Classroom Strategies from Reading Rockets Concept of Word Games Concept of word refers to the ability of a reader to match spoken words to written words while reading. Students with a concept of word understand that each word is separate, and that words are separated by a space within each sentence. Using strategies to build concept of word in the classroom can also strengthen a child's developing awareness of the individual sounds within words. Share your examples! Why teach concept of word?Research suggests that only when a student can point to individual words accurately within a line of text will they be able to learn new words while reading. As students are learning about concept of word they are building upon the foundations in the developmental progression of reading. This progression also includes learning about concepts of print (also referred to as print awareness). Not to be confused with concept of word, concept of print includes an understanding that: print carries meaning, that books contain letters, words, sentences, and spaces. It also includes understanding what books are used for, and that books have parts such as a front cover, back cover and a spine. Learn more about concepts of print:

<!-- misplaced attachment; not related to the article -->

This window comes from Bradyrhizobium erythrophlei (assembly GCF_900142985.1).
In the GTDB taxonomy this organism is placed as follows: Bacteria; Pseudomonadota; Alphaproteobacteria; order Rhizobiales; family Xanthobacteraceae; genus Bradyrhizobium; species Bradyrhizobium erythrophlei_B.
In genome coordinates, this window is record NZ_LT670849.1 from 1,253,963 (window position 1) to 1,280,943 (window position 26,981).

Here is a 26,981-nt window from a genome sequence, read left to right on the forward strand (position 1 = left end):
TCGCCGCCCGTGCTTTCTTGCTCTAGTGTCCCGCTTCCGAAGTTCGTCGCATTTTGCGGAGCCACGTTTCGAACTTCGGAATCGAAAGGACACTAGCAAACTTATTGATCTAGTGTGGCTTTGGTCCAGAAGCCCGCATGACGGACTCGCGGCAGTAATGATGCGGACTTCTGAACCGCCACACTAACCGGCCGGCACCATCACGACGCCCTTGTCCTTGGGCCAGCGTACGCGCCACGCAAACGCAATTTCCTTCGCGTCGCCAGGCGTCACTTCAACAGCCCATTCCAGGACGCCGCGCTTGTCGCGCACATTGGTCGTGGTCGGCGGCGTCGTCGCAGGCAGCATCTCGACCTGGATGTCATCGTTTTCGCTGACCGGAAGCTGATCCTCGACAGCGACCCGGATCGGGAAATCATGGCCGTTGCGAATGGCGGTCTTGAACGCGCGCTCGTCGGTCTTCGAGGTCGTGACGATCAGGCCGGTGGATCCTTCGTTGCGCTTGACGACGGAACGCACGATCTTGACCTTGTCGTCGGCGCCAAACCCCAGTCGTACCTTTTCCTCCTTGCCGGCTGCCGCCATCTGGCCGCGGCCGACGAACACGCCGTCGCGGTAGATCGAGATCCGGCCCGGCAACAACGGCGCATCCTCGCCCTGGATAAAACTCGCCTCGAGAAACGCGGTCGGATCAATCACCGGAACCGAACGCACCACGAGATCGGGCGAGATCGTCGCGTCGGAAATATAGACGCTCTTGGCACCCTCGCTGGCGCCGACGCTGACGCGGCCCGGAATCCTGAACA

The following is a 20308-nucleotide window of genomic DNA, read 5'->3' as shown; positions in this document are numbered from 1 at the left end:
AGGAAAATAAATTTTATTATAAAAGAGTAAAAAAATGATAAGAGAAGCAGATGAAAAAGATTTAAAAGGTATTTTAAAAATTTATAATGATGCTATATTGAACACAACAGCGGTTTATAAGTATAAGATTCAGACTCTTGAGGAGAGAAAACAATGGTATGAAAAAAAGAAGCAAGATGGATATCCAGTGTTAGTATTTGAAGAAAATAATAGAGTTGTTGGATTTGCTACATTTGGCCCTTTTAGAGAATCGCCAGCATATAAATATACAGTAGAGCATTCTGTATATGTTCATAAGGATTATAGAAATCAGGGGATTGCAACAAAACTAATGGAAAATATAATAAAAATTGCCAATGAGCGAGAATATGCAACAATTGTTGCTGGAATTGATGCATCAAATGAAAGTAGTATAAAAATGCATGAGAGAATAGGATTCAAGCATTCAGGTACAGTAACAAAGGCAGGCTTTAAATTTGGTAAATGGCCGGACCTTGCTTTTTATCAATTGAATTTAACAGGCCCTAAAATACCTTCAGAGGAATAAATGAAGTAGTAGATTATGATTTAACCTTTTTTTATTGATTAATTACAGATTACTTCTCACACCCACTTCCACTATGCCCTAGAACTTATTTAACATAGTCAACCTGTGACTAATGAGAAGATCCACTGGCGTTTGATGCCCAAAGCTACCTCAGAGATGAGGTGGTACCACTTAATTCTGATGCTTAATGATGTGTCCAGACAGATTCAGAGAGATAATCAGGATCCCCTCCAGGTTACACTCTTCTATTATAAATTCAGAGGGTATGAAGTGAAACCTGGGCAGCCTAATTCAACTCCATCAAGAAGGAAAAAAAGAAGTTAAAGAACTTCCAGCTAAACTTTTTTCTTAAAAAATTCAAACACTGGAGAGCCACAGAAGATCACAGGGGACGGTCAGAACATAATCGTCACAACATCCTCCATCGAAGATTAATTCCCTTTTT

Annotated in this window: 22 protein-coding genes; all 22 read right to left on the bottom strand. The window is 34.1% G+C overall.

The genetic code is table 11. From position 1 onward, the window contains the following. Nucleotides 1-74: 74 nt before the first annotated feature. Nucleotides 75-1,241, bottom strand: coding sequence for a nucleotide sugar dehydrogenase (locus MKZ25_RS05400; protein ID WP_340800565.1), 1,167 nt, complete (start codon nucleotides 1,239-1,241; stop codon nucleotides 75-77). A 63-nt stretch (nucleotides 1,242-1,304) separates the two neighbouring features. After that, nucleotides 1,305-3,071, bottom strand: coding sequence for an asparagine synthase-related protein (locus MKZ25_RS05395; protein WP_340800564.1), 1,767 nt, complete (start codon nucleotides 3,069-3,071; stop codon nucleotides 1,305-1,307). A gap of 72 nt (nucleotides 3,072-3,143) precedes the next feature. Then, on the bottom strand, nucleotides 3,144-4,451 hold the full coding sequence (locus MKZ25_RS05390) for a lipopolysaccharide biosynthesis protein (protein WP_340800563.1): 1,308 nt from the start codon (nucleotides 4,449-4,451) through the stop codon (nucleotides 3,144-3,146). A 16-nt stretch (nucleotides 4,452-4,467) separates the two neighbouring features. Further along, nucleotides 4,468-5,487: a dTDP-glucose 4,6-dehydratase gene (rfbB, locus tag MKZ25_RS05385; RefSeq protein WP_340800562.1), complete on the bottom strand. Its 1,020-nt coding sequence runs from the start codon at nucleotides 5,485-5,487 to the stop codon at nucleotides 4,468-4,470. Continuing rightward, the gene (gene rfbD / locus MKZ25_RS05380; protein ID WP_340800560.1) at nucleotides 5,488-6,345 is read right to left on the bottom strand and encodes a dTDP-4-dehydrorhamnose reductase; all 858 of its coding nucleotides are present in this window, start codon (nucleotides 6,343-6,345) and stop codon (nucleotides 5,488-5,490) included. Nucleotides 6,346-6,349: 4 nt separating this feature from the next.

When to use:Before readingDuring readingAfter reading How to use:IndividuallyWith small groupsWhole class setting ExamplesSeveral activities are helpful for building the skills associated with concept of word in students from PreK to 3rd grade. A few of these activities are specifically described below. Dictation with lines for writingOne of the simplest ways to develop a concept of word is to work individually with a child and a picture he or she has drawn. "Tell me about your picture!" As the student begins to talk, summarize what he has said in a few words or consider the child's words as dictation. "The leaves are falling." Draw one line for each word under the picture. Then help the child begin to write sounds for each different word in their dictation. Be the sentencePhysical involvement and hands-on activities are great for increasing learning in young children. One activity to support concept of word learning is to have each student physically represent a word in a sentence that the teacher creates. Create single-page size cards for each student, with one word on each card (for example "We" "went" "to" "the" "store"). Students work together to arrange themselves into the proper order to form a sentence. Cut-up sentenceThis activity includes active learning about words as part of a sentence. Teachers prepare a sheet of simple sentences printed out with a large-size font. Students cut apart the words from a sentence, and then move the individual word cards around, manipulating the words to re-create the sentence in proper order. This helps encourage students to recognize that each word is a separate entity, has meaning, and is separated by a space within each sentence. Unifix wordTeachers can show students how to build and rebuild sentences by connecting unifix cubes. Students can learn about concept of word as they grasp the understanding that each cube represents a word in the target sentence regardless of syllables within words. This activity includes the use of unifix cubes (found here on Amazon.com). General activitiesThe Get Ready to Read site offers 36 activity cards for use with an individual child or a group of children, in English and in Spanish. Word wallsSee how word walls can be used to help students build their concept of word skills. The site below provides tips on word choice as well as many examples of real-life classroom word walls. See word wall examples > To get more information about word boundaries, a construct similar to concept of word, click here.